Academic journal article Journal of Third World Studies

The Colonial in the Global: Where Does the Third World Fit In?

Academic journal article Journal of Third World Studies

The Colonial in the Global: Where Does the Third World Fit In?

Article excerpt


The end of the Cold War has thrown into sharp relief the logic that historically sustained the relationships between formerly colonized countries and their colonizers. Most importantly, it has brought to the fore the frailties of structures of consciousness on the part of Third World peoples, including those in the Diaspora. This paper is not concerned with the oft repeated question: What happened? How do we make sense of the political irrelevance of the "Third World," especially in the countries that achieved their independence in the 1950s and 60s? Rather, it is concerned with how is it that globalization, however this term is defined, has revived forms of consciousness and patterns of action and behavior that are closely associated with the colonial era or reproduce its dynamics in the South as well as the North.

The paradoxes of colonial forms of consciousness unfold in various ways, some obvious, others more subtle. However, because they problematize the history and expectations of movements of decolonization of the 1950s, these paradoxes need to be unraveled unapologetically.

Language continues to be an issue in identifying countries that became independent a half a century ago. The concept of "Third World" is clearly inaccurate as the former Soviet empire fragmented into states with different levels of development, some of which bearing strong resemblances with the states in the Middle East or Africa. However, the "Third World" as a concept has become common currency, and its general meaning is understood by all. I will use it interchangeably with the concept of the South that also covers Southern American countries that won their independence in the XIX century, as they all share features in common.


Without getting into the details of the challenges faced by the economic systems of Third World nations, it is worth noting their fluctuations. Every so often we are told that one country or one region has achieved its development. The Brazilian "miracle" was eclipsed by the Asian "miracle," which in turn is being outshined by an Indian "miracle" in the making. Without throwing cold water on the states anointed by the grace of the Market, whose designs are as inscrutable as they are capricious, it is worth noting that poverty engulfs 420 million people (-this is a conservative estimate-); illiteracy affects close to one billion people of whom 130 million are children; the HIV/AIDS epidemic has killed nearly 19 million people and has yet to be contained (-in fact in Kenya it has been declared a "natural disaster"); hunger affects 850 million people; food is in short supply, and unemployment is on the rise. In places that have found a niche in the global economy (such as India), the newly acquired wealth has yet to reach the lives of the many.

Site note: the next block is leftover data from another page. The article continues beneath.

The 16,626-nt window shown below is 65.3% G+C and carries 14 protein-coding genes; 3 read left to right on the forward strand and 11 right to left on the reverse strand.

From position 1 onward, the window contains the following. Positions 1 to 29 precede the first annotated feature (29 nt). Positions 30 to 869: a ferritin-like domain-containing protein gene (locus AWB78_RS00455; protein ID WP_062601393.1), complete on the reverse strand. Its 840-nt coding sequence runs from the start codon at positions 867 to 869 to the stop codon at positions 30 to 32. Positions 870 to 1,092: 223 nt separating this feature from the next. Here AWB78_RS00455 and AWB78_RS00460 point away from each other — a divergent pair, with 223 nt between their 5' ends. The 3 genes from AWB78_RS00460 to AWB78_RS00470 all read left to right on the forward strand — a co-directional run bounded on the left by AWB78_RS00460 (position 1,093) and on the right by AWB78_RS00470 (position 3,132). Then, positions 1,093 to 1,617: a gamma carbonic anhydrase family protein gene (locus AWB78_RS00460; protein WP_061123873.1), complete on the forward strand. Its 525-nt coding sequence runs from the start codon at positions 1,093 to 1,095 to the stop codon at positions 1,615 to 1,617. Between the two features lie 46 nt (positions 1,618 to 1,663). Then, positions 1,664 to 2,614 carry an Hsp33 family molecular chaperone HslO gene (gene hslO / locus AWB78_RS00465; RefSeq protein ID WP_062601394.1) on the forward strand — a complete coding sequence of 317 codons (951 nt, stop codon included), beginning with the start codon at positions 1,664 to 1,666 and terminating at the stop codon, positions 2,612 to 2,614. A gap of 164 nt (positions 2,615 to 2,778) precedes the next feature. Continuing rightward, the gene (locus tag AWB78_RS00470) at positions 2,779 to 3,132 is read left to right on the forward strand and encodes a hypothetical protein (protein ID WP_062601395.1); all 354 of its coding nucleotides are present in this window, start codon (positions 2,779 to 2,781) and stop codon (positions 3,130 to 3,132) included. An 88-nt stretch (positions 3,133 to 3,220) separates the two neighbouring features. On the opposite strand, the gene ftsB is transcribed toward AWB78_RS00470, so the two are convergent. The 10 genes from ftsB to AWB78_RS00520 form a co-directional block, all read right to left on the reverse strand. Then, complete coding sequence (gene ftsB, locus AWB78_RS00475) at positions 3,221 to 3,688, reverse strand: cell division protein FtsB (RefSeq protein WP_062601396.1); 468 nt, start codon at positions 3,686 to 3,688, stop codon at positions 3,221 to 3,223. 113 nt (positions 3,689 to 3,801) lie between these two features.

I will not discuss the role played by structural programs in this situation, but will point out that these programs have accomplished what they purported to do. At the economic level, they hastened the re-inscription of Third World countries into the world economy as producers of raw materials and recipients of manufactured goods as well as foodstuffs. By the same token, the market is accepted as the mediator between state and society. States now hide behind the twin principles of supply and demand as justifications for leaving unattended the social consequences of contraction, lay offs and restructuring.

At the political level, structural adjustment programs, have helped the re-legitimation of Third World states while, at the same time, contributing to their de-legitimization. Political "liberalization" or "democratization" has expanded the common man's and woman's participation in the political process that had been severely restricted before. However, democracy on command has had a dual effect: on the one hand, it brought to the fore new faith-based political forces (-this was an unexpected outcome-); on the other hand, it highlighted all the dysfunctions of formal democracy reduced to casting a ballot. …

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